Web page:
Some time this month an intercontinental ballistic missile will blast off from its silo from beneath the ground in deepest Kazakhstan. It will not, however, be carrying the nuclear warhead it was designed to deliver. Instead the payload will include five small satellites designed and built amid the neatly clipped lawns and ornamental lakes of the University of Surrey, almost within the shadow of Guildford cathedral.
The satellites are each the size of a normal fridge. Once they break away from the ex-Soviet rocket the five will form a constellation but their purpose is far from astrophysical. When they swing into action they will beam back pictures of the Earth – capable of collecting, among other things, evidence of agricultural fraud, illegal oil dumping, the impact of natural disasters and likely deposits of minerals.
They are the latest in a series of satellites of increasing sophistication which have been built by Surrey Satellite Technology Ltd, until recently part of Surrey University and the brainchild of a team led by the company’s chief executive, Professor Sir Martin Sweeting…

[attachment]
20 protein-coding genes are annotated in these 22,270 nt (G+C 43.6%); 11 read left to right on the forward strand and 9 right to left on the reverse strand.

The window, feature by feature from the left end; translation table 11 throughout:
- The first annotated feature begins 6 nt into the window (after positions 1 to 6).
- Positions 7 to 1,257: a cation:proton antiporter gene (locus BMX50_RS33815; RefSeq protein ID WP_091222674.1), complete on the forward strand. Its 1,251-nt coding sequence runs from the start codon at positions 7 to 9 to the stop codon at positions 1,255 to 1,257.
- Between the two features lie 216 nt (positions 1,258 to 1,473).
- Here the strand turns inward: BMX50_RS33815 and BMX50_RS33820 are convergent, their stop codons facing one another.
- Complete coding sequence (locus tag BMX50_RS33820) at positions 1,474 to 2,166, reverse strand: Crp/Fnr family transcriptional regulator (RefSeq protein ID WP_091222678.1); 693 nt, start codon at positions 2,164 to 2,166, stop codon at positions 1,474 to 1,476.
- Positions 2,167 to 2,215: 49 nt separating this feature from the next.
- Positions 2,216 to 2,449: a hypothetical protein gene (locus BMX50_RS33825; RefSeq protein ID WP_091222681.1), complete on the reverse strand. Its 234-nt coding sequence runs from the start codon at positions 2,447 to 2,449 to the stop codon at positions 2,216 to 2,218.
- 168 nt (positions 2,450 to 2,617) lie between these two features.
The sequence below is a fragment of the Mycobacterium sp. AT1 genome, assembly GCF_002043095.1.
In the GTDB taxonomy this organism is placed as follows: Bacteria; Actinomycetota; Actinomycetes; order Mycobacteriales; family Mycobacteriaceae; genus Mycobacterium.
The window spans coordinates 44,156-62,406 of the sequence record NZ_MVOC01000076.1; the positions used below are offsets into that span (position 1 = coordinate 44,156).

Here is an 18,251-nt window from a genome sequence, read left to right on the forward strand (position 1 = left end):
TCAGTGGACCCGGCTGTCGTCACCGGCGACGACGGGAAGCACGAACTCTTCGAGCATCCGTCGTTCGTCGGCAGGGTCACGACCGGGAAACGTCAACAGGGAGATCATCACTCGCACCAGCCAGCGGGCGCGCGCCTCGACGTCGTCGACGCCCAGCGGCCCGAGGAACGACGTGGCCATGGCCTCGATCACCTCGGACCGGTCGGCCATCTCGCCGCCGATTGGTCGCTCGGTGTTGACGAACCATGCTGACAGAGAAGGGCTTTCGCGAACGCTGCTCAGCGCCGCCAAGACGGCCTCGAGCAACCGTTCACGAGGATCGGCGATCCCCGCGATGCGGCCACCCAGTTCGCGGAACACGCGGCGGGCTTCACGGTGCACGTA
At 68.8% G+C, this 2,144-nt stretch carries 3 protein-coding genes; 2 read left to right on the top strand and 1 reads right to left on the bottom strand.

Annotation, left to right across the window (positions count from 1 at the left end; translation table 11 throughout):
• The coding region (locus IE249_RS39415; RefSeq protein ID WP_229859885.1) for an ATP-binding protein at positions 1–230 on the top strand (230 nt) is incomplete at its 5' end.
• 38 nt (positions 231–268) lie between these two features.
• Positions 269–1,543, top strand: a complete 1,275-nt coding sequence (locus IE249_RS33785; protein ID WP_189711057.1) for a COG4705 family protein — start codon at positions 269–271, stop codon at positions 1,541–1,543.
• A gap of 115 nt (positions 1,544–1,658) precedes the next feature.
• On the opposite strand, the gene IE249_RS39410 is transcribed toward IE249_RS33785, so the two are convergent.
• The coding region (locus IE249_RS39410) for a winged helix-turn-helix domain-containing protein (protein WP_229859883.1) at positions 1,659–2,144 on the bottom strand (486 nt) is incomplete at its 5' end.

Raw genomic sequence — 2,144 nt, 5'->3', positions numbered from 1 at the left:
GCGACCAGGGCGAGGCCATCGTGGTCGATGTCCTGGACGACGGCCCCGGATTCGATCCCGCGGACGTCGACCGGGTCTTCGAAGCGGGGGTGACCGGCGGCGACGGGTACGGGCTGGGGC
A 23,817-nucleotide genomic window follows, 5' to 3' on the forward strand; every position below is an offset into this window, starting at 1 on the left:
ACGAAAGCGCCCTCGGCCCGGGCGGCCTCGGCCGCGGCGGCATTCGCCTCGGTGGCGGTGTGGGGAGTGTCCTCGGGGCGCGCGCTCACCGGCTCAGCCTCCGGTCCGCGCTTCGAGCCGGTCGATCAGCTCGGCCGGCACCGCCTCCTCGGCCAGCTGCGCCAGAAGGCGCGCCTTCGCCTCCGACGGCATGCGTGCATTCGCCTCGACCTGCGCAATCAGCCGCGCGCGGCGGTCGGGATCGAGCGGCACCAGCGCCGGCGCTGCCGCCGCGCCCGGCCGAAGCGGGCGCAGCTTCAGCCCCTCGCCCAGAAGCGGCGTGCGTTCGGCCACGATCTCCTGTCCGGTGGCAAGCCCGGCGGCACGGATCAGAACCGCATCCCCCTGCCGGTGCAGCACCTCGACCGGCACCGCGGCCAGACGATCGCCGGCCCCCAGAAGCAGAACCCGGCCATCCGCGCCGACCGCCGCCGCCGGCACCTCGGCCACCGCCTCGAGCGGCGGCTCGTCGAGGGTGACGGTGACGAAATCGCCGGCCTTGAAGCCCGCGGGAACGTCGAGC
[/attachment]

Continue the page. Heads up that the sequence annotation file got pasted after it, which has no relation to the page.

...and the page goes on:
Size, or rather the lack of it, was to become SSTL’s trade mark. Its satellites would be smaller, cheaper and quicker to build. According to SSTL, a large satellite might weigh more than 1,000kg, cost $500m and take years to develop. One of its micro-satellites, by comparison, would weigh 100kg, cost $10m and take 18 months to put together.
A thoroughly enjoyable article about technologists and scientists with the acumen to develop niche markets with suitable budgets – and successfully market their dreams.